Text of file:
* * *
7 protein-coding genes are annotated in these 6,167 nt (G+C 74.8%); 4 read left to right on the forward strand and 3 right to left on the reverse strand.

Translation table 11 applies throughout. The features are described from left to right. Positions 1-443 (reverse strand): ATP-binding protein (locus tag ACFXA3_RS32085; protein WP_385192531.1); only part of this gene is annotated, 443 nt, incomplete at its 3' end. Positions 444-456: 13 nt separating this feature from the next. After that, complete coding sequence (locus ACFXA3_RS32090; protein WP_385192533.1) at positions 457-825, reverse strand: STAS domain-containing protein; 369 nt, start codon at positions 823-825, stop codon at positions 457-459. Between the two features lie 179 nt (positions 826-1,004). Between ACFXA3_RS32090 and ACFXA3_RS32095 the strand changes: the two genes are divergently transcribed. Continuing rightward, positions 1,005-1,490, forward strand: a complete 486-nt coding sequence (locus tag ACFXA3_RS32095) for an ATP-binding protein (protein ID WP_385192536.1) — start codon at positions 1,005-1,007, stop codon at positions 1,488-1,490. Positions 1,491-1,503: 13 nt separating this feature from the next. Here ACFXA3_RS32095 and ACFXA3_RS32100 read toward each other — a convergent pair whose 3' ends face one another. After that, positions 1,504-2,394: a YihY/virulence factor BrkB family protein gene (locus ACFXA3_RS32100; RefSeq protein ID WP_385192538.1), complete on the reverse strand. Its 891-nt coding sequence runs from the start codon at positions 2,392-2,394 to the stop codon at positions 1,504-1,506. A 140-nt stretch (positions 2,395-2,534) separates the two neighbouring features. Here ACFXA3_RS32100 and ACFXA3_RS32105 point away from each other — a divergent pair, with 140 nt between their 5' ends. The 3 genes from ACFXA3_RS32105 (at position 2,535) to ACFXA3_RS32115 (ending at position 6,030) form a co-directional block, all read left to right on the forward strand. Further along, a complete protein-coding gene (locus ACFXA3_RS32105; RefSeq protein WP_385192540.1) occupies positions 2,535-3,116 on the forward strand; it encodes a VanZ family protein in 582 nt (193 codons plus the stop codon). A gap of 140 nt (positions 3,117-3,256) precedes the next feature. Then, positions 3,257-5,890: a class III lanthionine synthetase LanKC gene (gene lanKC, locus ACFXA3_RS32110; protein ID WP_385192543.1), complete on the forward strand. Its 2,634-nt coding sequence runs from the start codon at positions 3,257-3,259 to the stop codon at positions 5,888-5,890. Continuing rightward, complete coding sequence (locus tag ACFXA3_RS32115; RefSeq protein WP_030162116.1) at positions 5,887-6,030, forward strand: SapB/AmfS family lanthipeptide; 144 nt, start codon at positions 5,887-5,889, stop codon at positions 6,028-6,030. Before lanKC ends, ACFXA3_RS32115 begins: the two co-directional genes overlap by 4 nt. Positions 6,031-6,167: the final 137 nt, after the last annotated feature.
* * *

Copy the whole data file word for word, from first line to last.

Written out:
7 protein-coding genes are annotated in these 6,167 nt (G+C 74.8%); 4 read left to right on the forward strand and 3 right to left on the reverse strand.

Translation table 11 applies throughout. The features are described from left to right. Positions 1-443 (reverse strand): ATP-binding protein (locus tag ACFXA3_RS32085; protein WP_385192531.1); only part of this gene is annotated, 443 nt, incomplete at its 3' end. Positions 444-456: 13 nt separating this feature from the next. After that, complete coding sequence (locus ACFXA3_RS32090; protein WP_385192533.1) at positions 457-825, reverse strand: STAS domain-containing protein; 369 nt, start codon at positions 823-825, stop codon at positions 457-459. Between the two features lie 179 nt (positions 826-1,004). Between ACFXA3_RS32090 and ACFXA3_RS32095 the strand changes: the two genes are divergently transcribed. Continuing rightward, positions 1,005-1,490, forward strand: a complete 486-nt coding sequence (locus tag ACFXA3_RS32095) for an ATP-binding protein (protein ID WP_385192536.1) — start codon at positions 1,005-1,007, stop codon at positions 1,488-1,490. Positions 1,491-1,503: 13 nt separating this feature from the next. Here ACFXA3_RS32095 and ACFXA3_RS32100 read toward each other — a convergent pair whose 3' ends face one another. After that, positions 1,504-2,394: a YihY/virulence factor BrkB family protein gene (locus ACFXA3_RS32100; RefSeq protein ID WP_385192538.1), complete on the reverse strand. Its 891-nt coding sequence runs from the start codon at positions 2,392-2,394 to the stop codon at positions 1,504-1,506. A 140-nt stretch (positions 2,395-2,534) separates the two neighbouring features. Here ACFXA3_RS32100 and ACFXA3_RS32105 point away from each other — a divergent pair, with 140 nt between their 5' ends. The 3 genes from ACFXA3_RS32105 (at position 2,535) to ACFXA3_RS32115 (ending at position 6,030) form a co-directional block, all read left to right on the forward strand. Further along, a complete protein-coding gene (locus ACFXA3_RS32105; RefSeq protein WP_385192540.1) occupies positions 2,535-3,116 on the forward strand; it encodes a VanZ family protein in 582 nt (193 codons plus the stop codon). A gap of 140 nt (positions 3,117-3,256) precedes the next feature. Then, positions 3,257-5,890: a class III lanthionine synthetase LanKC gene (gene lanKC, locus ACFXA3_RS32110; protein ID WP_385192543.1), complete on the forward strand. Its 2,634-nt coding sequence runs from the start codon at positions 3,257-3,259 to the stop codon at positions 5,888-5,890. Continuing rightward, complete coding sequence (locus tag ACFXA3_RS32115; RefSeq protein WP_030162116.1) at positions 5,887-6,030, forward strand: SapB/AmfS family lanthipeptide; 144 nt, start codon at positions 5,887-5,889, stop codon at positions 6,028-6,030. Before lanKC ends, ACFXA3_RS32115 begins: the two co-directional genes overlap by 4 nt. Positions 6,031-6,167: the final 137 nt, after the last annotated feature.